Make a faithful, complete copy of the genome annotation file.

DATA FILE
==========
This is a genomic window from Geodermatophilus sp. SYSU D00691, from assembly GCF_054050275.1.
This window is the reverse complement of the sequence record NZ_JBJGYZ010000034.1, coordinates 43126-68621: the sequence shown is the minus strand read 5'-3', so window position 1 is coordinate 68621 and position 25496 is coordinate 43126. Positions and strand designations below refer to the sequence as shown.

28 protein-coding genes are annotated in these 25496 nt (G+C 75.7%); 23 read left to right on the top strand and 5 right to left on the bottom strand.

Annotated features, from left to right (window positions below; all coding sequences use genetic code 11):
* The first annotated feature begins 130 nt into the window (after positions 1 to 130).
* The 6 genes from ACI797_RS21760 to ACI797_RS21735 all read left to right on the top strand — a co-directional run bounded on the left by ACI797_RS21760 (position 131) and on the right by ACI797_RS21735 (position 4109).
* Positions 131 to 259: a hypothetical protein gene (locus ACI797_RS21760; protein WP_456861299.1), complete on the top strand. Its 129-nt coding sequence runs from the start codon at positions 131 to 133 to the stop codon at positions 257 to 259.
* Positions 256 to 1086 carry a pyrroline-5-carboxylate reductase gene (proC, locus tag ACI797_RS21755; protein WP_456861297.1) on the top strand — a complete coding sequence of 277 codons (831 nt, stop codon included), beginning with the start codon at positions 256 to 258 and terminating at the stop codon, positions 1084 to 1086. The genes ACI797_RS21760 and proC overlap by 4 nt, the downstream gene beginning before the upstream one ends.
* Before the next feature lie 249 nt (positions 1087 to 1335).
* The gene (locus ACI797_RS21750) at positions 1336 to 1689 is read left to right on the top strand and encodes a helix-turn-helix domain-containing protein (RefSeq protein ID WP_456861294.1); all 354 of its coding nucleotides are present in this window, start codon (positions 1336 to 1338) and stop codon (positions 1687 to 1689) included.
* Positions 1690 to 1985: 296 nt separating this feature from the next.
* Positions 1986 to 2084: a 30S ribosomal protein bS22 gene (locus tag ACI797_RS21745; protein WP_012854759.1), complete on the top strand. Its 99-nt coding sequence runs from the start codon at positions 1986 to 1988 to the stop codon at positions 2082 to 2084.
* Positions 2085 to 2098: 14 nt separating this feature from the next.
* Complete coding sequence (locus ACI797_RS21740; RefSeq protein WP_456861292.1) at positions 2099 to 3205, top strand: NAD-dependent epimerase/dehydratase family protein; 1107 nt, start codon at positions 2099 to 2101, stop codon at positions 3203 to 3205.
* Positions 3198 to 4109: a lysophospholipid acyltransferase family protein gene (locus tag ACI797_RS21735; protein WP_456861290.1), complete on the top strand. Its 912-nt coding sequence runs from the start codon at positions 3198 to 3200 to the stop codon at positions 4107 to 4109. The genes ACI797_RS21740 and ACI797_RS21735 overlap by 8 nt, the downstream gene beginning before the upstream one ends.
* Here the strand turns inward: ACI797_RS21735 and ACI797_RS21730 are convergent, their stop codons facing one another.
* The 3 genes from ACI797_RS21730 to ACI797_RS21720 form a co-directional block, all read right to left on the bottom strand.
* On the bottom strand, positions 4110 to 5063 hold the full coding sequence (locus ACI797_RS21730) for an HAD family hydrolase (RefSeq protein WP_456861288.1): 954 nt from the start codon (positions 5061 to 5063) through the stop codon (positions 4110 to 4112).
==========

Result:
This is a genomic window from Geodermatophilus sp. SYSU D00691, from assembly GCF_054050275.1.
This window is the reverse complement of the sequence record NZ_JBJGYZ010000034.1, coordinates 43126-68621: the sequence shown is the minus strand read 5'-3', so window position 1 is coordinate 68621 and position 25496 is coordinate 43126. Positions and strand designations below refer to the sequence as shown.

28 protein-coding genes are annotated in these 25496 nt (G+C 75.7%); 23 read left to right on the top strand and 5 right to left on the bottom strand.

Annotated features, from left to right (window positions below; all coding sequences use genetic code 11):
* The first annotated feature begins 130 nt into the window (after positions 1 to 130).
* The 6 genes from ACI797_RS21760 to ACI797_RS21735 all read left to right on the top strand — a co-directional run bounded on the left by ACI797_RS21760 (position 131) and on the right by ACI797_RS21735 (position 4109).
* Positions 131 to 259: a hypothetical protein gene (locus ACI797_RS21760; protein WP_456861299.1), complete on the top strand. Its 129-nt coding sequence runs from the start codon at positions 131 to 133 to the stop codon at positions 257 to 259.
* Positions 256 to 1086 carry a pyrroline-5-carboxylate reductase gene (proC, locus tag ACI797_RS21755; protein WP_456861297.1) on the top strand — a complete coding sequence of 277 codons (831 nt, stop codon included), beginning with the start codon at positions 256 to 258 and terminating at the stop codon, positions 1084 to 1086. The genes ACI797_RS21760 and proC overlap by 4 nt, the downstream gene beginning before the upstream one ends.
* Before the next feature lie 249 nt (positions 1087 to 1335).
* The gene (locus ACI797_RS21750) at positions 1336 to 1689 is read left to right on the top strand and encodes a helix-turn-helix domain-containing protein (RefSeq protein ID WP_456861294.1); all 354 of its coding nucleotides are present in this window, start codon (positions 1336 to 1338) and stop codon (positions 1687 to 1689) included.
* Positions 1690 to 1985: 296 nt separating this feature from the next.
* Positions 1986 to 2084: a 30S ribosomal protein bS22 gene (locus tag ACI797_RS21745; protein WP_012854759.1), complete on the top strand. Its 99-nt coding sequence runs from the start codon at positions 1986 to 1988 to the stop codon at positions 2082 to 2084.
* Positions 2085 to 2098: 14 nt separating this feature from the next.
* Complete coding sequence (locus ACI797_RS21740; RefSeq protein WP_456861292.1) at positions 2099 to 3205, top strand: NAD-dependent epimerase/dehydratase family protein; 1107 nt, start codon at positions 2099 to 2101, stop codon at positions 3203 to 3205.
* Positions 3198 to 4109: a lysophospholipid acyltransferase family protein gene (locus tag ACI797_RS21735; protein WP_456861290.1), complete on the top strand. Its 912-nt coding sequence runs from the start codon at positions 3198 to 3200 to the stop codon at positions 4107 to 4109. The genes ACI797_RS21740 and ACI797_RS21735 overlap by 8 nt, the downstream gene beginning before the upstream one ends.
* Here the strand turns inward: ACI797_RS21735 and ACI797_RS21730 are convergent, their stop codons facing one another.
* The 3 genes from ACI797_RS21730 to ACI797_RS21720 form a co-directional block, all read right to left on the bottom strand.
* On the bottom strand, positions 4110 to 5063 hold the full coding sequence (locus ACI797_RS21730) for an HAD family hydrolase (RefSeq protein WP_456861288.1): 954 nt from the start codon (positions 5061 to 5063) through the stop codon (positions 4110 to 4112).